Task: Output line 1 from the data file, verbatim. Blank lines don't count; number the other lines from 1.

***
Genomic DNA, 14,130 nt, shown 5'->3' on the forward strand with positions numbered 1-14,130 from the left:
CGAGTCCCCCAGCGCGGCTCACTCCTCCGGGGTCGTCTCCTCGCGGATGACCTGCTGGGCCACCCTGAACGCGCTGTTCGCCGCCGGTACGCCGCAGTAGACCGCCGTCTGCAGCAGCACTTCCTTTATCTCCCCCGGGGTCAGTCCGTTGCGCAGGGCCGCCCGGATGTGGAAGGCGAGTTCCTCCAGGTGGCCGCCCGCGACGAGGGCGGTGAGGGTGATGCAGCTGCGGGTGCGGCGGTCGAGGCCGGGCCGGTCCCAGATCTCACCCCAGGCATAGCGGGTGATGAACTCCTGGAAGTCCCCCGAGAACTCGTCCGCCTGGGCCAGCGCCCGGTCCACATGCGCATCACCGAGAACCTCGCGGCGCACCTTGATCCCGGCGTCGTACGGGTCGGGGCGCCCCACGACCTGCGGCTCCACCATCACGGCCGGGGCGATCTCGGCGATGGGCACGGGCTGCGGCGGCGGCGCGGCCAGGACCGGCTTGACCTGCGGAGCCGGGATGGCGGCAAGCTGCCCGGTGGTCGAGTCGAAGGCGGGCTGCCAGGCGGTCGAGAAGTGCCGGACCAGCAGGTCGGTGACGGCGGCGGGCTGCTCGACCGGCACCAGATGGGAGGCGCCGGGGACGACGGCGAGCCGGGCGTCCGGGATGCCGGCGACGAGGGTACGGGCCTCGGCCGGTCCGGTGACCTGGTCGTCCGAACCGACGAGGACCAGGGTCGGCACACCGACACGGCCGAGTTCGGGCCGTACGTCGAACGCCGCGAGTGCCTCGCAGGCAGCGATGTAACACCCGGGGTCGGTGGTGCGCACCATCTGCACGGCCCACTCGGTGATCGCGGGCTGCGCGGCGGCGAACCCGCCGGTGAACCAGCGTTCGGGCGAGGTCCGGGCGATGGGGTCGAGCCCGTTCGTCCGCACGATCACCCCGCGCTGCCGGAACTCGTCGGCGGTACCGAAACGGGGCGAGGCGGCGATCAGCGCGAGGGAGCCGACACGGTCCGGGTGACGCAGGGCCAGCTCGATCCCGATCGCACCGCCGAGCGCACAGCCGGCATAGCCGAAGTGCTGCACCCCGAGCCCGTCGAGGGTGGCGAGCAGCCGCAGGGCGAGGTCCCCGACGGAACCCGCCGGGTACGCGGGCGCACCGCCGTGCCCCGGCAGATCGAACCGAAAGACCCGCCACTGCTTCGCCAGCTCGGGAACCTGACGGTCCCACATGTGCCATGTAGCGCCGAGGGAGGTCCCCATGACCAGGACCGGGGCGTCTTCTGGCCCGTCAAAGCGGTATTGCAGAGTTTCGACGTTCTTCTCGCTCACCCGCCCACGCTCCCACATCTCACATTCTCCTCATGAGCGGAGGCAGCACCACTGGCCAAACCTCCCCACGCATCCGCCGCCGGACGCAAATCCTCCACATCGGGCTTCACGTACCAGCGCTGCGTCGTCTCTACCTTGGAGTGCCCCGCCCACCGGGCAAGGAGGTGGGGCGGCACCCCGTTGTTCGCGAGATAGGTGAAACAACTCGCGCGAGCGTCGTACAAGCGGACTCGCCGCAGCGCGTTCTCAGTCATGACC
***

Genomic DNA, 14,130 nt, shown 5'->3' on the forward strand with positions numbered 1-14,130 from the left: